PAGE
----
EatingWell Blogs (Page 242)

October 5, 2010 - 11:50am

I used to think the key to a good apple pie was a butter- or shortening-laden flaky crust and lots of sugar to balance out the tartness of the apples. That was until I tried our Test Kitchen manager Stacy’s version of deep-dish apple pie. Find out her secrets and get the recipe here.

Related: Healthy Apple Pie and More Fall Pie Recipes

Our resident baking maven turned my assumptions inside out. The pie she developed—minus tons of butter or shortening and loads of sugar—is the pie I’ll be making for Thanksgiving this year. Here are a few tricks she uses to get a healthier pie...

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October 4, 2010 - 10:56am

Many vegetarians start out the way I did: as 14-year-old girls. Quite a few also end the way I did: with fried chicken. In my case, vegetarianism was a brief fling, weighed down by the earnest food of the post-commune early ’70s. When I tried to share sprouted-wheat-soy-lentil loaves and the like, my friends and family always felt there was something (flavor, meat) missing.

Related: Flavor-Packed Meatless Meals in 30 Minutes or Less

Now, eating vegetarian—whether casually or as a committed life choice—is more mainstream than ever. Today’s meatless meals are fully fleshed-out, flavorful and family-friendly. There’s even a resurgence of the “Meatless Monday” movement that has attracted high-...

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October 1, 2010 - 12:20pm

I live in Vermont. I have cows and goats as neighbors. I buy chickens from the farm a mile down my road. I’m the editor of EatingWell Magazine, for pete’s sake, which champions wholesome, local food and healthy eating.

So you would think I’d know what terms like “all natural” mean. Especially when “All Natural” appears on a pint of Ben & Jerry’s ice cream, which is made exactly 10.3 miles away from my house.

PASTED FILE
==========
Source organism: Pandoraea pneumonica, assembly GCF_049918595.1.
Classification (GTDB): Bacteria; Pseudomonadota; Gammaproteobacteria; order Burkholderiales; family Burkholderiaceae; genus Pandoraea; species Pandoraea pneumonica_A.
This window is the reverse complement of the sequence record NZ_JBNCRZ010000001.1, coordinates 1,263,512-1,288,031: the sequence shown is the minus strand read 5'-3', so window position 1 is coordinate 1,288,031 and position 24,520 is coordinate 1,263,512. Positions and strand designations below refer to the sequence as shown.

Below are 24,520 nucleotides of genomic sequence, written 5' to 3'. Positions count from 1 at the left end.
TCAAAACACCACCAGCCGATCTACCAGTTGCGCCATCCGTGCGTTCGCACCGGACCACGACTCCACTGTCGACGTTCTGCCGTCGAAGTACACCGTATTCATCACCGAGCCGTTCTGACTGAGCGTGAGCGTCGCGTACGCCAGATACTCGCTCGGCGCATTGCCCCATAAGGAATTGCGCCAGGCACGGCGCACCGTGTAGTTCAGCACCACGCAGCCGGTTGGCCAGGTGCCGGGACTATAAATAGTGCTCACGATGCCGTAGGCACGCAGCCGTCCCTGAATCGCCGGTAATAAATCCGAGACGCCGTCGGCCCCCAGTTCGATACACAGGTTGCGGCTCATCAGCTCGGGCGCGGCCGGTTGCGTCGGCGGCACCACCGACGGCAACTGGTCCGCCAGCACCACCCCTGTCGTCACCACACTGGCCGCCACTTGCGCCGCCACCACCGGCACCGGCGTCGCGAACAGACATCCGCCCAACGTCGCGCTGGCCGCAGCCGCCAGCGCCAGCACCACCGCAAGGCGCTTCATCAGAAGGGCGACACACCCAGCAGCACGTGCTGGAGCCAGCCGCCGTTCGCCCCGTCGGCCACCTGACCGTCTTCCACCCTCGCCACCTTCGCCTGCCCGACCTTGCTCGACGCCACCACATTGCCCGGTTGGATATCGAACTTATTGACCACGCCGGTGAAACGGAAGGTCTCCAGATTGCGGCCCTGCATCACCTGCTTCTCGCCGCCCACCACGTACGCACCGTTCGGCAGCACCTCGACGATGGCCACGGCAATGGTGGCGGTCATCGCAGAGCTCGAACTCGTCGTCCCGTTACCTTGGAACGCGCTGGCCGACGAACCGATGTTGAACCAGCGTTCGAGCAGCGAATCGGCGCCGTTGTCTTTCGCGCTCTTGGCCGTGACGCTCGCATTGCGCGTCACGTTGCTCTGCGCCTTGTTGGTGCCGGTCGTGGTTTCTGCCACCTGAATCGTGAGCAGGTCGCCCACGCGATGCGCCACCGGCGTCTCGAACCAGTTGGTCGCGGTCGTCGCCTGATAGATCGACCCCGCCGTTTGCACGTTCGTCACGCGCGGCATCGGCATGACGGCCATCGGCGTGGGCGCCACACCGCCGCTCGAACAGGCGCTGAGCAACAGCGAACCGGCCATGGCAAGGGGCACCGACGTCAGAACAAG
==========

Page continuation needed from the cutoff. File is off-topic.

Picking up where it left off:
Well, apparently I don’t. Nor do many people. Because somehow factory-made ingredients like “fake vanilla, alkalized cocoa, corn syrup, and partially hydrogenated soybean oil” have found their way into 48 of Ben & Jerry’s 53 “All Natural” flavors, according to the Center for Science in the Public Interest, a Washington, D.C.-based nutrition and health...

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September 30, 2010 - 11:28am

We’ve been working hard in the EatingWell Test Kitchen the past couple of weeks testing and retesting recipes for the holidays. It feels odd roasting a turkey when the temperature outside is over 80 degrees. But now that it’s officially fall, I can only think of one thing: Thanksgiving.

I know it’s early, and the last thing we need are the holidays encroaching on our lives sooner than they already do. But before you know it, Turkey Day will be right around the corner. Thinking about Thanksgiving this early in the game has some advantages. Here are 4 things you can do right now to plan ahead:

1. Pick your menu. It’s easier to come up with a plan when you’re not pressed for time, and if you pick wisely you can save money too.


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September 29, 2010 - 11:33am

Vegetarian cooking is all the rage these days and I’m all for it. In addition to the environmental benefits, research shows cutting back on meat may have a host of health benefits, which is appealing to me too, including improved blood pressure, decreased risk of heart disease, lowered cholesterol and better weight control. But to the uninitiated, vegetarian cooking can be a little intimidating. Just replacing meat with starchy refined carbs and cheese may be “eating vegetarian”—but it’s not eating healthfully, and it’s certainly not satisfying.

In general, women need roughly 46 grams of protein per day and men need 56 grams per day.  Women who are pregnant or lactating need an additional 25 grams of protein per day. So how do you get enough protein in your diet when you're not eating meat? I love trying out recipes...

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